Lindsey Vonn is one hot item these days, from the front of Sports Illustrated to Jay Leno's hot seat to coffee-klatching with Ellen DeGeneres—while skiing to one gold and one bronze medal at the 2010 Vancouver Olympic Games in between. But her latest appearance, in mid-turn on the cover of a Wheaties box, seems appropriate. After all, General Mills has been featuring world-class athletes on boxes of Wheaties cereal since Lou Gehrig in 1934. Vonn's not the only Vancouver star taking her turn on the orange box.
The Olympic Games may be over, but the Mallard Lounge at the Fairmont Chateau Whistler is now home to the Triple Lutz, a après cocktail full of Canadian spirit.
Last year, the Olympic 2010 cocktail was only a vision for Mallard Lounge Manager John Mackinnon. Now a reality, the festive Triple Lutz pays homage to the Games as a tantalizing cocktail that celebrates Canadian ingredients sourced Coast-to-Coast. First, Victoria Gin produced on Vancouver Island is paired with Crystal Head Vodka from the Atlantic Shores of Newfoundland.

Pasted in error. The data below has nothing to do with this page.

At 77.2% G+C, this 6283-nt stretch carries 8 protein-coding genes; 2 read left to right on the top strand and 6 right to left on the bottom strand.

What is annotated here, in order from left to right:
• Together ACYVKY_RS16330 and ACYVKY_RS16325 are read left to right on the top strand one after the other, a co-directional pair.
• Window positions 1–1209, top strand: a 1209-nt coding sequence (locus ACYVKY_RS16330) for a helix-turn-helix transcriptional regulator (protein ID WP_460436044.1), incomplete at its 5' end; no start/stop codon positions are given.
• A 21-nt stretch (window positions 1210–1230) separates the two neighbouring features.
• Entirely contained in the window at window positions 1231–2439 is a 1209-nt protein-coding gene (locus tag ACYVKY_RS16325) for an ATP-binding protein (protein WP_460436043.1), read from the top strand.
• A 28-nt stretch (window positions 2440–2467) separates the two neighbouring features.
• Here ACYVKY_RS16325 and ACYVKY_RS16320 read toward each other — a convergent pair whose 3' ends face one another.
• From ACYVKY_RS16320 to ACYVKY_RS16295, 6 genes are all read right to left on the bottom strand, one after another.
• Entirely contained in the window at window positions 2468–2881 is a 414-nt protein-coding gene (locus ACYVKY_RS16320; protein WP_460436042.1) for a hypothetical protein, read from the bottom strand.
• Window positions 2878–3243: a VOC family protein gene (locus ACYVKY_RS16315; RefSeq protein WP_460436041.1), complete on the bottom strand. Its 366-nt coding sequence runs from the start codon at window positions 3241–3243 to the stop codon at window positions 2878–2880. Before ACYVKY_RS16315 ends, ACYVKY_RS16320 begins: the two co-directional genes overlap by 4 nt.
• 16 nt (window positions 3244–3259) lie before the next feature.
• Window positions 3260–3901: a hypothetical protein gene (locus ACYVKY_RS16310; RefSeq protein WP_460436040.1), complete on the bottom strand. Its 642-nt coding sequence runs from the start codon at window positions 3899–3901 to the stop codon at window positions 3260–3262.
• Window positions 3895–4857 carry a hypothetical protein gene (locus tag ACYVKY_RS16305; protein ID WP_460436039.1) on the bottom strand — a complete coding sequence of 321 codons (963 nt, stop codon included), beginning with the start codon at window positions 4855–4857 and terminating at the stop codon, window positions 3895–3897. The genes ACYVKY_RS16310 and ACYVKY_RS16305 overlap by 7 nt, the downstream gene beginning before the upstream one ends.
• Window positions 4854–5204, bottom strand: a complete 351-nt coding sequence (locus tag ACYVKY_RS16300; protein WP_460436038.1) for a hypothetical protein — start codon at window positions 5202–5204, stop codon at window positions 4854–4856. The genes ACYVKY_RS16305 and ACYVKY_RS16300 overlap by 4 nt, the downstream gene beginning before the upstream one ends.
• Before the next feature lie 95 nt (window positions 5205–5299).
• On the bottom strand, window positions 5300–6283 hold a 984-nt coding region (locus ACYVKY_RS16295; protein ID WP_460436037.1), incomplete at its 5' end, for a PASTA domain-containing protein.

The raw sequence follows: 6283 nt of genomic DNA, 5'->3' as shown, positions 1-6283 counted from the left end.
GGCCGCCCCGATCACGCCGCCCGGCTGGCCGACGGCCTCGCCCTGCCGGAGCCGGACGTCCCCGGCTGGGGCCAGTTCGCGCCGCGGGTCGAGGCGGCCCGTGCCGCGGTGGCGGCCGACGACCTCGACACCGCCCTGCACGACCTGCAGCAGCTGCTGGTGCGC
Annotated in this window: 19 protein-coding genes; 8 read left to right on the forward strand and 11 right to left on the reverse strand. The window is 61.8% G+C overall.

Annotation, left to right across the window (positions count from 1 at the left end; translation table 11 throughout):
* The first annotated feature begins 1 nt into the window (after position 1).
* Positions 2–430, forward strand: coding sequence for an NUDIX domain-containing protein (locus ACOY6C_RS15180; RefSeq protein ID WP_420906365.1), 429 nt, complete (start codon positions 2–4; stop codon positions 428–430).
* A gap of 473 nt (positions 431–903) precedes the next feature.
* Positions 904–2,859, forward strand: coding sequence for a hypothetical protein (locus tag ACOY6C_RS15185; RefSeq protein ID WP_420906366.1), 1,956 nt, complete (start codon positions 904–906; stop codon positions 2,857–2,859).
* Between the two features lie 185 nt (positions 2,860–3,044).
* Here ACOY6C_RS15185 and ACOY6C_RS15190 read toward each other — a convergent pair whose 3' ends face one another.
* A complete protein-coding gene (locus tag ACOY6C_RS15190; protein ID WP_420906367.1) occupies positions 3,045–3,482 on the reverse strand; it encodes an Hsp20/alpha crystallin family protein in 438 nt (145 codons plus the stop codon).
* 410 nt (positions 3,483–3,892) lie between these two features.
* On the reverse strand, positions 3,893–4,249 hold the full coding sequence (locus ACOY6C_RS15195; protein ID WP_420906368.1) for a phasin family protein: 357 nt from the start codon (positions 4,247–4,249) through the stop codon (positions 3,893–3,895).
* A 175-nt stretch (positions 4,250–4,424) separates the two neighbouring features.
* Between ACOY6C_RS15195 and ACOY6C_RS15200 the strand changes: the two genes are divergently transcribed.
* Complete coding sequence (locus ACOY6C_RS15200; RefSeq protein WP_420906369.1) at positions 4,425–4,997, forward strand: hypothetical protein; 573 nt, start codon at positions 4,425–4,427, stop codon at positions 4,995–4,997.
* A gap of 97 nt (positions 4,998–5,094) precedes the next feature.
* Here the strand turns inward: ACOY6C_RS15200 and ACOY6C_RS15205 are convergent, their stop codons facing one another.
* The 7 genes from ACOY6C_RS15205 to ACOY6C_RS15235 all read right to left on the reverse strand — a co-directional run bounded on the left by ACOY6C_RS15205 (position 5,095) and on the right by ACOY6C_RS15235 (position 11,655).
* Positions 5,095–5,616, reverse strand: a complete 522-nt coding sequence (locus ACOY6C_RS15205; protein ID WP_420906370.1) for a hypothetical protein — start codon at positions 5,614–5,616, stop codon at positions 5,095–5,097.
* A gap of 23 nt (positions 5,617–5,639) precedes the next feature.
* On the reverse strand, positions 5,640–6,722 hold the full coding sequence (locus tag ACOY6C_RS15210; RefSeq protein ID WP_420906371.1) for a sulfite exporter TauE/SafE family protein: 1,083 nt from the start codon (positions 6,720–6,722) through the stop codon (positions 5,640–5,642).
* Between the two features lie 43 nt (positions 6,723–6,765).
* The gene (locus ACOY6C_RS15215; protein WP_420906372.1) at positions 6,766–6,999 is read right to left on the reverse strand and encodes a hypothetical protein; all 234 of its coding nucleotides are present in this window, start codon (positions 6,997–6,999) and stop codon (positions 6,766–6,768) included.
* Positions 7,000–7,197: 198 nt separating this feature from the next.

Sure, Bode won his first gold, and the all the drama surrounding Lindsey Vonn -- the Riesch-Vonn friendship/rivalry, the Vonn-Mancuso Twitter war -- was certainly televisual. But underneath that sheen were some real stories of true triumph, of no-hope Olympians coming out of the woodwork and onto the world's stage, heads held high.
Skier after skier struggled with the first run of today's slalom event. Here Norway's Lars Elton Myhre loses control before crashing during the first run of the Men's slalom, at the Vancouver 2010 Olympics in Whistler, British Columbia, Saturday, Feb. 27, 2010. (AP Photo/Gero Breloer)
A disappointing end to Lindsey Vonn's Olympic run: After skiing off course in Thursday's GS race -- and arguably derailing teammate Julia Mancuso's defense of her 2006 gold -- Vonn straddled a gate just 16 seconds into today's slalom race and failed to finish. It was the final women's alpine event of the 2010 Games, and it seemed as if Vonn was happy to see it all end.
Anybody who watched the 2006 Olympics in Torino should remember Jeret "Speedy" Peterson, the fast-living aerialist known equally for his off-hill carousing as his on-hill brilliance. Before the Torino Games Peterson created the Hurricane, a five-twist-three-flip trick that's stunning even when it fails, and vowed to pull one during his Olympic run.